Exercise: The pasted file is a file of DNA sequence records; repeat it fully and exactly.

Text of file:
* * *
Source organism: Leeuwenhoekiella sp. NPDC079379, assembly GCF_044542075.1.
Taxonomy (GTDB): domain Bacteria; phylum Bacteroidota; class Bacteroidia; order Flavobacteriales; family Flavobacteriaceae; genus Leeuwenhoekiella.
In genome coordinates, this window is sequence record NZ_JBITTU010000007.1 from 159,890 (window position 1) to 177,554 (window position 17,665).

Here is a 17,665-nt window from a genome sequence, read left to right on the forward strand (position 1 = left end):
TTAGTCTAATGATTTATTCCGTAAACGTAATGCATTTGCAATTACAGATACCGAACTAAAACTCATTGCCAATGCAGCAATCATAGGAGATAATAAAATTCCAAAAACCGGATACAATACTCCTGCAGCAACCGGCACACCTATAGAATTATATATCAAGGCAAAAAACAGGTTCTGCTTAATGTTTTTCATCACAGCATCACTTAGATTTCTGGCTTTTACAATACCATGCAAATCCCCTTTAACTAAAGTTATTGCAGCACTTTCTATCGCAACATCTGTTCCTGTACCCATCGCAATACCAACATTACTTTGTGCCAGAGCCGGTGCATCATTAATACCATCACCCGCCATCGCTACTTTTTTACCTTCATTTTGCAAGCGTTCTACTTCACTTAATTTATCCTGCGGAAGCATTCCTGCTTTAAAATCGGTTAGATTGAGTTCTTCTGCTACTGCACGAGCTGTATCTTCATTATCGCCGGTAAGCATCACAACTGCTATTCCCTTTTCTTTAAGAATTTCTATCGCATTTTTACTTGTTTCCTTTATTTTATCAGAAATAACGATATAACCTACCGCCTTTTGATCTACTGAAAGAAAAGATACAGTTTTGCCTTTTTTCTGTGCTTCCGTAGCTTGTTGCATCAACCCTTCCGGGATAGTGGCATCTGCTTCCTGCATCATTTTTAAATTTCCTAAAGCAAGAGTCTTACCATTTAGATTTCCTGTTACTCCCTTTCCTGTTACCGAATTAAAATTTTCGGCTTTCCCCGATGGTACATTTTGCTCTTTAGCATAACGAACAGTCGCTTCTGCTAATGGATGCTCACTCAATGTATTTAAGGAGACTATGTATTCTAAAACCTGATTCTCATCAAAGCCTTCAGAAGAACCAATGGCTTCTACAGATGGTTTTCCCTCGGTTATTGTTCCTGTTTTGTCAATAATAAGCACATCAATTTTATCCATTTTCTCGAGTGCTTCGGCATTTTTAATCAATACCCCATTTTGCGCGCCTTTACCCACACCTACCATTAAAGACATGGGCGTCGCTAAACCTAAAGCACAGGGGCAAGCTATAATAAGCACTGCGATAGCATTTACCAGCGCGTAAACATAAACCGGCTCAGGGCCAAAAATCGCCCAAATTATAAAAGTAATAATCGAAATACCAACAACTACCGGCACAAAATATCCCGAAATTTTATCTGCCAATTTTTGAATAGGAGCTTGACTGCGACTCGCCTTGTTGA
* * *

Source organism: Leeuwenhoekiella sp. NPDC079379, assembly GCF_044542075.1.
Taxonomy (GTDB): domain Bacteria; phylum Bacteroidota; class Bacteroidia; order Flavobacteriales; family Flavobacteriaceae; genus Leeuwenhoekiella.
In genome coordinates, this window is sequence record NZ_JBITTU010000007.1 from 159,890 (window position 1) to 177,554 (window position 17,665).

Here is a 17,665-nt window from a genome sequence, read left to right on the forward strand (position 1 = left end):
TTAGTCTAATGATTTATTCCGTAAACGTAATGCATTTGCAATTACAGATACCGAACTAAAACTCATTGCCAATGCAGCAATCATAGGAGATAATAAAATTCCAAAAACCGGATACAATACTCCTGCAGCAACCGGCACACCTATAGAATTATATATCAAGGCAAAAAACAGGTTCTGCTTAATGTTTTTCATCACAGCATCACTTAGATTTCTGGCTTTTACAATACCATGCAAATCCCCTTTAACTAAAGTTATTGCAGCACTTTCTATCGCAACATCTGTTCCTGTACCCATCGCAATACCAACATTACTTTGTGCCAGAGCCGGTGCATCATTAATACCATCACCCGCCATCGCTACTTTTTTACCTTCATTTTGCAAGCGTTCTACTTCACTTAATTTATCCTGCGGAAGCATTCCTGCTTTAAAATCGGTTAGATTGAGTTCTTCTGCTACTGCACGAGCTGTATCTTCATTATCGCCGGTAAGCATCACAACTGCTATTCCCTTTTCTTTAAGAATTTCTATCGCATTTTTACTTGTTTCCTTTATTTTATCAGAAATAACGATATAACCTACCGCCTTTTGATCTACTGAAAGAAAAGATACAGTTTTGCCTTTTTTCTGTGCTTCCGTAGCTTGTTGCATCAACCCTTCCGGGATAGTGGCATCTGCTTCCTGCATCATTTTTAAATTTCCTAAAGCAAGAGTCTTACCATTTAGATTTCCTGTTACTCCCTTTCCTGTTACCGAATTAAAATTTTCGGCTTTCCCCGATGGTACATTTTGCTCTTTAGCATAACGAACAGTCGCTTCTGCTAATGGATGCTCACTCAATGTATTTAAGGAGACTATGTATTCTAAAACCTGATTCTCATCAAAGCCTTCAGAAGAACCAATGGCTTCTACAGATGGTTTTCCCTCGGTTATTGTTCCTGTTTTGTCAATAATAAGCACATCAATTTTATCCATTTTCTCGAGTGCTTCGGCATTTTTAATCAATACCCCATTTTGCGCGCCTTTACCCACACCTACCATTAAAGACATGGGCGTCGCTAAACCTAAAGCACAGGGGCAAGCTATAATAAGCACTGCGATAGCATTTACCAGCGCGTAAACATAAACCGGCTCAGGGCCAAAAATCGCCCAAATTATAAAAGTAATAATCGAAATACCAACAACTACCGGCACAAAATATCCCGAAATTTTATCTGCCAATTTTTGAATAGGAGCTTGACTGCGACTCGCCTTGTTGA